Old World Meat Crafting with Umai Dry

Show Notes

On this episode of Huntavore we sink our teeth into next level meat crafting.  Nick digitally sits down with Thea Lopatka, owner of Umai Dry.  Together they discuss old world meat crafting from the home kitchen.  Creating salamis, dry sausage, and dry aged large cuts of meats in a safe, easy to produce method of sealing ground meat or whole muscle into a synthetic bag or casing that allows air and moisture to pass through.  After talking about how beneficial bacteria, lowering pH, cure, and salt work as layers of safety, the discussion opens up to seasonings, rates of drying, and being able to enjoy and share a very unique treat that will certainly turn some heads, and get mouths watering.  Dig out those old chemistry notes, and make space in your fridge for this episode of Huntavore.

Umai Dry is a family owned business located in Minnesota, They were given the opportunity to work with a synthetic material that allows air and moisture to pass through and apply it to a use with food.  Thea, someone who is very educated on the subject of meat crafting, explains that by vacuum sealing a whole muscle cut in a bag, the meat can be dry aged.  A process that used to be reserved for curing chambers that needed to be cleaned and humidity regulated to prevent hard casing.  While it can be a good investment for a hobbyist meat crafter, most of us have a refrigerator in our kitchens.  The fine pores in the bag regulate moisture loss and oxidation, so by using a frost free refrigerator that conditions the air with a fan and compressor the aging can happen in your kitchen.  For charcuterie, salami, and dry sausage they process is much the same, with some added steps in the mixing process.  For salami and dry sausage, mixing in a bacterium culture and dextrose slurry works on the meat much like yeast works (yeast raising the dough with CO2, bacterium culture lowering the pH).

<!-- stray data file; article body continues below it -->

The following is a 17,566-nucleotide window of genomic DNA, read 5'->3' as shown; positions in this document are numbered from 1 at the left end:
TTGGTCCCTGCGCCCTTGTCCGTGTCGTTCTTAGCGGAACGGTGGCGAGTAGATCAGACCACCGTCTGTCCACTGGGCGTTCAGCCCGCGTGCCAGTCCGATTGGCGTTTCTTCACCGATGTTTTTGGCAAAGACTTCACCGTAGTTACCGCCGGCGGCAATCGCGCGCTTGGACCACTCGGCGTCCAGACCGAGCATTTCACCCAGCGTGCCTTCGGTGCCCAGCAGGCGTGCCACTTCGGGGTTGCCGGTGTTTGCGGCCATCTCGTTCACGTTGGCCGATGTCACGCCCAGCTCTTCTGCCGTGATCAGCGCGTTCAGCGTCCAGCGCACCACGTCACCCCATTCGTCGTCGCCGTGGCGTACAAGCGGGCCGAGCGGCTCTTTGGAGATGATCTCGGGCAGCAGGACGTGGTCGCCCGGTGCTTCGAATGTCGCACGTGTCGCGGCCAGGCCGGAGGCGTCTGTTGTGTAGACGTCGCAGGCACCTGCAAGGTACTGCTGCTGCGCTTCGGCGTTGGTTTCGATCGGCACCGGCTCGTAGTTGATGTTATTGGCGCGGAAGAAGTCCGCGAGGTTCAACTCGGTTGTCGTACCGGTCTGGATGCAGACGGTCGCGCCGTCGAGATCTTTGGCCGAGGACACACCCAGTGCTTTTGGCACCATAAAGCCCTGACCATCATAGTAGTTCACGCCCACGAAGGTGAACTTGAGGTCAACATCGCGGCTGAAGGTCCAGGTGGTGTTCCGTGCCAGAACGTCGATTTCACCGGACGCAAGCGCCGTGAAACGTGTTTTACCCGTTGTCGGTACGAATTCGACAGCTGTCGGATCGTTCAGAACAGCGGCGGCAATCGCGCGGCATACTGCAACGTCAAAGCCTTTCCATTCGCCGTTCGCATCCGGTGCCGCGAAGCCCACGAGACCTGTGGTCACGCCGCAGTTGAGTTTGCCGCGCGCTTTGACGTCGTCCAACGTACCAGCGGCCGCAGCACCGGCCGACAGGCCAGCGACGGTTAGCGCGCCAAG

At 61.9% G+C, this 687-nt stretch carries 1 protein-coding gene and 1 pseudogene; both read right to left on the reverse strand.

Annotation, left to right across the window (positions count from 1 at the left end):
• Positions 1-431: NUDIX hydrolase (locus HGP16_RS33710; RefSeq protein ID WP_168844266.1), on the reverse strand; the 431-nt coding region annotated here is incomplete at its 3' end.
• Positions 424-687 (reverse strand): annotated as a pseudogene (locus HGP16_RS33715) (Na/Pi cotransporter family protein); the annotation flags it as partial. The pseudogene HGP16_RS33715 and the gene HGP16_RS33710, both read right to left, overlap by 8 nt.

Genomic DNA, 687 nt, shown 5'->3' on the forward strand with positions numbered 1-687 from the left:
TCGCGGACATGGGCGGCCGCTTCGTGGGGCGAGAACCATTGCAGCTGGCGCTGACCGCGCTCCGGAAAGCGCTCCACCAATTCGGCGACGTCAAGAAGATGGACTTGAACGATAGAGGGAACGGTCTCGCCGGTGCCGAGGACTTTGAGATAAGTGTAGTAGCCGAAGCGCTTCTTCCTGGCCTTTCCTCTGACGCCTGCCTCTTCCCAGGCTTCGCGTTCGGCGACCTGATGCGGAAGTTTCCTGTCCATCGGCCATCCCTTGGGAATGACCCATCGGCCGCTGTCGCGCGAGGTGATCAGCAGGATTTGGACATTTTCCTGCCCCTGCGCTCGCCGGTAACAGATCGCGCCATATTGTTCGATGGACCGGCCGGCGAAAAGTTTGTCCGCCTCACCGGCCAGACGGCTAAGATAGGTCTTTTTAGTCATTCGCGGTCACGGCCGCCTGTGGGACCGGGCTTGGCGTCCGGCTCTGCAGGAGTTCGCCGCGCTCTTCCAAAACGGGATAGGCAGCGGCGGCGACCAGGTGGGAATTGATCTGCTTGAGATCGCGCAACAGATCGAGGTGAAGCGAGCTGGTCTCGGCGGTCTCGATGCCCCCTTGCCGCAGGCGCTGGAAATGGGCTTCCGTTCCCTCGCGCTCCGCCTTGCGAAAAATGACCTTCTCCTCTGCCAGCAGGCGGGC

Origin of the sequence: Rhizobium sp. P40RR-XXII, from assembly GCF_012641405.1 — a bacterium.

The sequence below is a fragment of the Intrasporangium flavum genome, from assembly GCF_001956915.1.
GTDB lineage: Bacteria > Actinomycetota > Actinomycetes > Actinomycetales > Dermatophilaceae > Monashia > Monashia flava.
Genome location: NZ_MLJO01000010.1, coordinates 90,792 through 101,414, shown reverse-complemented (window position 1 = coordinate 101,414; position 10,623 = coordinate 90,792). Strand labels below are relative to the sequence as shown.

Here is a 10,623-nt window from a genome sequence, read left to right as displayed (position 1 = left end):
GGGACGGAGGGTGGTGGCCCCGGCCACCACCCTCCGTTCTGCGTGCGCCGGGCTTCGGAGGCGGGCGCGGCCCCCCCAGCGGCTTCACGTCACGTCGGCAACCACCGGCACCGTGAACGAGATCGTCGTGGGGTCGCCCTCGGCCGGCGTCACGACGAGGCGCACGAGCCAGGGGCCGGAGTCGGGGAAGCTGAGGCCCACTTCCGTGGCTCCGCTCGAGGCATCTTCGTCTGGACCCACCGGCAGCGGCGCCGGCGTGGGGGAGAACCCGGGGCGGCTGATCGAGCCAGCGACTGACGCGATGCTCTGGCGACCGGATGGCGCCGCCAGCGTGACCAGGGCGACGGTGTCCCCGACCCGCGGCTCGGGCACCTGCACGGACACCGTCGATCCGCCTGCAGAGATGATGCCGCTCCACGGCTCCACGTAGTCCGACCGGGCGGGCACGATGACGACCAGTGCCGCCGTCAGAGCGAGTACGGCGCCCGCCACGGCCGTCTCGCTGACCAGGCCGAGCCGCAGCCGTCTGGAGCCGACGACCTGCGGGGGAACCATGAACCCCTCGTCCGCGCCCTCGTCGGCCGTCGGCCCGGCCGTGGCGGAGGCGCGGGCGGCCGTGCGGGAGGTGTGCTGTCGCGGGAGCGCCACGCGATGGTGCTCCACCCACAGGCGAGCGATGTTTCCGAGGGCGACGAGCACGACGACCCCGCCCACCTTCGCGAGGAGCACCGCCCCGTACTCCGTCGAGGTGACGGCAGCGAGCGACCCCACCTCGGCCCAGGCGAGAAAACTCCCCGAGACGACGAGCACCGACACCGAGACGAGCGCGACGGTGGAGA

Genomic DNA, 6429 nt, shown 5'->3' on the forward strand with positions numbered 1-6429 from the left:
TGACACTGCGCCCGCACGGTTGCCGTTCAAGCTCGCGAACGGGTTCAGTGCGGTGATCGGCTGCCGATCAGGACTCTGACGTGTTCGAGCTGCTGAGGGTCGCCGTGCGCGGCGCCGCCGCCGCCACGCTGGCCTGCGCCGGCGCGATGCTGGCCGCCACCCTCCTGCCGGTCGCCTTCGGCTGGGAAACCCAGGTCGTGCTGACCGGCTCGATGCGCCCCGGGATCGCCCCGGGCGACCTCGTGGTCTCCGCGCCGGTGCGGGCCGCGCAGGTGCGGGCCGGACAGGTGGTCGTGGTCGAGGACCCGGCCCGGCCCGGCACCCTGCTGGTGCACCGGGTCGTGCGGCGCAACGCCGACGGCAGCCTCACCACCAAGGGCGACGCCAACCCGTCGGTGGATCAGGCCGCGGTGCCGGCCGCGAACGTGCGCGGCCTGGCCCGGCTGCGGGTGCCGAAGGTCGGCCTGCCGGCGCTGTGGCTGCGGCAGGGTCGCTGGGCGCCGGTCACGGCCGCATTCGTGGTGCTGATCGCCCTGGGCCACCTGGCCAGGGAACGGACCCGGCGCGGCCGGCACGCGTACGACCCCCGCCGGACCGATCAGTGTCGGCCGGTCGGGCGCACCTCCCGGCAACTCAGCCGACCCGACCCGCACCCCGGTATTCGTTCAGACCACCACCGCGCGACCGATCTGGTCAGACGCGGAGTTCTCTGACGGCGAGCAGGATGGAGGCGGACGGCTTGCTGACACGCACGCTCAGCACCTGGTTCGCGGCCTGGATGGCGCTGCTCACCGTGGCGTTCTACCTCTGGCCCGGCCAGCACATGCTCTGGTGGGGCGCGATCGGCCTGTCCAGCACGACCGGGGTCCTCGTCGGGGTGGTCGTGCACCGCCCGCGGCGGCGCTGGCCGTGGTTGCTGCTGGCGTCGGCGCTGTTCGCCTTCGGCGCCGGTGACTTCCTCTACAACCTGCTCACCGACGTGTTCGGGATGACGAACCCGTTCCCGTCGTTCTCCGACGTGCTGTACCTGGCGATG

Note:  When I was making a batch of sujuk dry sausage I started in the garage fridge in an uninsulated shop.  Thea recommended bringing the sujuk into the house fridge. Merely for the reason that the fan and compressor would be working more than the garage fridge.  After making the switch I had my first sausage get to target weight (10 weeks).  Nick, is waiting 10 weeks to eat dry sausage worth it?  Honest opinion, ABSOLUTELY!

Need some resources: DrybagSteak.com

Dry Aging & Charcuterie with UMAi Dry

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Show Transcript